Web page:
Netflix raises its rates: Is the convenience worth the higher price?

Photo from Facebook.com/NetflixPhoto from Facebook.com/NetflixYesterday, Netflix sent out a little letter to its streaming-video-plus-DVD subscribers: Your $9.99 a month service is going up by 60 percent.

If you were only signed up for the $7.99 per month unlimited streaming video plan, nothing has changed. But for those who thought they were getting a bargain by bundling in DVDs by mail will now have to pay for the DVD service separately. It'll cost another $7.99 per month to have one DVD out at a time, bringing the total cost to $15.98 per month. The new price structure takes effect September 1.

"We are separating unlimited DVDs by mail and unlimited streaming into separate plans to better reflect the costs of each and to give our members a choice: a streaming only plan, a DVD only plan or the option to subscribe to both," Jessie Becker, vice president of marketing for Netflix, wrote on the company's blog.

People weren't pleased by the price hike. As of this afternoon, nearly 7,500 people had left comments on Netflix's blog and there were more than 36,000 comments left on its Facebook page-and the vast majority of them were not positive.

"There are plenty of alternatives, and we will likely pursue them," Timothy Andersson wrote. "I'll go ahead and cancel my subscription. Thanks!" quipped Chad Dukes of Washington, D.C. "Unless they put all the new titles on the instant plan, they are going to lose a lot of customers," Matt Stea of Baltimore, Maryland, pointed out.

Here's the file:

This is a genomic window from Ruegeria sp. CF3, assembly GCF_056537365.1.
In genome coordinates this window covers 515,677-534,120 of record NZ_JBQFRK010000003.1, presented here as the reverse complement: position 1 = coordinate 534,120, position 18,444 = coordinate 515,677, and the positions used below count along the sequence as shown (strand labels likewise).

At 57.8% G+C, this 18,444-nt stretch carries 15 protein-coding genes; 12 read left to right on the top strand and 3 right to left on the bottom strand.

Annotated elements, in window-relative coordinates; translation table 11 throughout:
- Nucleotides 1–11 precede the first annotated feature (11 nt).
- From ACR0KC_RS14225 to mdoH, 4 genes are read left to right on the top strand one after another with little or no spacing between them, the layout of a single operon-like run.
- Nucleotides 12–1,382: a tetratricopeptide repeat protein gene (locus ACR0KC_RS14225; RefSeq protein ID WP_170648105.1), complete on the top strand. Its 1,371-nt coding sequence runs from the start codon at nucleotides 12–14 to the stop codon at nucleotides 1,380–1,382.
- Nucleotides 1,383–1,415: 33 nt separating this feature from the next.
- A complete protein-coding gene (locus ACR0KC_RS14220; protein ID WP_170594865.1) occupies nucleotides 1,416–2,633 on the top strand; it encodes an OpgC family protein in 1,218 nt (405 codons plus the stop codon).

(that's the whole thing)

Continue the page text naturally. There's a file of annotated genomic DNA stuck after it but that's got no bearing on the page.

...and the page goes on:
Some offered advice. "I think you should fire your marketing department," wrote Blake Davis of Ashburn, Virginia. " Anyone that comes up wit ha 60% price increase scheme and forgets to NOT include even a minimal increase to the service or content at the same time to distract, confuse, bamboozle, or lie to your customers is just stupid.

And Radny Bonifield of Berklee offered an ultimatum: "Dear Netflix: This is your 30 day notice. You have until August 12 to upgrade your streaming content with current releases and a better selection of family oriented films or you will lose this faithful customer. Period."

It's likely that the price increase is tied to another service fail Netflix customers experienced in late June, when more than 250 movies made by Sony Pictures-including blockbusters like "The Social Network" and "Salt"-suddenly became unavailable. The reason? A complicated agreement between the DVD-by-mail company and the cable movie channel Starz.

"As part of its agreements to carry films from Sony and Walt Disney Studios on television, Starz, which is owned by Liberty Media Corp., also acquired the online rights to their movies," a post at the LA Times blog "Company Town" explained. "In 2008, Starz struck a four-year deal to distribute that content to Netflix that ... covers more than 1,000 movies a year."

Buried in the contract, which is set to expire in the first quarter of 2012, was a cap on the number of Netflix subscribers who could access the Sony movies, the LA Times reports. So far, Disney movies are still available on Netflix, but in order for Sony's movies to return, "Starz needs to renegotiate the terms with the studio and is likely to seek higher payments from Netflix."

And it looks like that higher payment might have been passed right along to Netflix's customers.

Do you use Netflix? Is the convenience of getting movies by mail is worth the higher price?





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